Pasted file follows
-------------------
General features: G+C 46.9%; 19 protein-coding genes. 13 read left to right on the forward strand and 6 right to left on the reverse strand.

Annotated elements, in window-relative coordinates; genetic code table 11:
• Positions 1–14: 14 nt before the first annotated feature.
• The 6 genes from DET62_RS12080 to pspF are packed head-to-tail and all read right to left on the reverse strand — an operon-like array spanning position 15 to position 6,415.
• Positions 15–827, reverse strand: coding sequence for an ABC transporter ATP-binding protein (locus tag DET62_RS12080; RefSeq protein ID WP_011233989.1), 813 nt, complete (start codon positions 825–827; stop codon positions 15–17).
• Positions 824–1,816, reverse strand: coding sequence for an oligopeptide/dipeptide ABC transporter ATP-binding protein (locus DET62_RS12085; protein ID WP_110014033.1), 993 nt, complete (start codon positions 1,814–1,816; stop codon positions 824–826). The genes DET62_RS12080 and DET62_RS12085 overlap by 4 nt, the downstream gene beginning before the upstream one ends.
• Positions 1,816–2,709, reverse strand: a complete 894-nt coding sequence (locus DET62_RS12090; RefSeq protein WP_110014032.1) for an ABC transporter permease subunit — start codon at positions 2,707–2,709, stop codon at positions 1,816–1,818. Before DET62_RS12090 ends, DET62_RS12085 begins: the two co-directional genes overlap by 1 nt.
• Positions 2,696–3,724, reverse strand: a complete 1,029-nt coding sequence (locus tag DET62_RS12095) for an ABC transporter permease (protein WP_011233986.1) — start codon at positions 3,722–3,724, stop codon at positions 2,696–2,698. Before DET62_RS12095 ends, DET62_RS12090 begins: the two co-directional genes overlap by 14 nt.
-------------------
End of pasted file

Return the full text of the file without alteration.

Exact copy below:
General features: G+C 46.9%; 19 protein-coding genes. 13 read left to right on the forward strand and 6 right to left on the reverse strand.

Annotated elements, in window-relative coordinates; genetic code table 11:
• Positions 1–14: 14 nt before the first annotated feature.
• The 6 genes from DET62_RS12080 to pspF are packed head-to-tail and all read right to left on the reverse strand — an operon-like array spanning position 15 to position 6,415.
• Positions 15–827, reverse strand: coding sequence for an ABC transporter ATP-binding protein (locus tag DET62_RS12080; RefSeq protein ID WP_011233989.1), 813 nt, complete (start codon positions 825–827; stop codon positions 15–17).
• Positions 824–1,816, reverse strand: coding sequence for an oligopeptide/dipeptide ABC transporter ATP-binding protein (locus DET62_RS12085; protein ID WP_110014033.1), 993 nt, complete (start codon positions 1,814–1,816; stop codon positions 824–826). The genes DET62_RS12080 and DET62_RS12085 overlap by 4 nt, the downstream gene beginning before the upstream one ends.
• Positions 1,816–2,709, reverse strand: a complete 894-nt coding sequence (locus DET62_RS12090; RefSeq protein WP_110014032.1) for an ABC transporter permease subunit — start codon at positions 2,707–2,709, stop codon at positions 1,816–1,818. Before DET62_RS12090 ends, DET62_RS12085 begins: the two co-directional genes overlap by 1 nt.
• Positions 2,696–3,724, reverse strand: a complete 1,029-nt coding sequence (locus tag DET62_RS12095) for an ABC transporter permease (protein WP_011233986.1) — start codon at positions 3,722–3,724, stop codon at positions 2,696–2,698. Before DET62_RS12095 ends, DET62_RS12090 begins: the two co-directional genes overlap by 14 nt.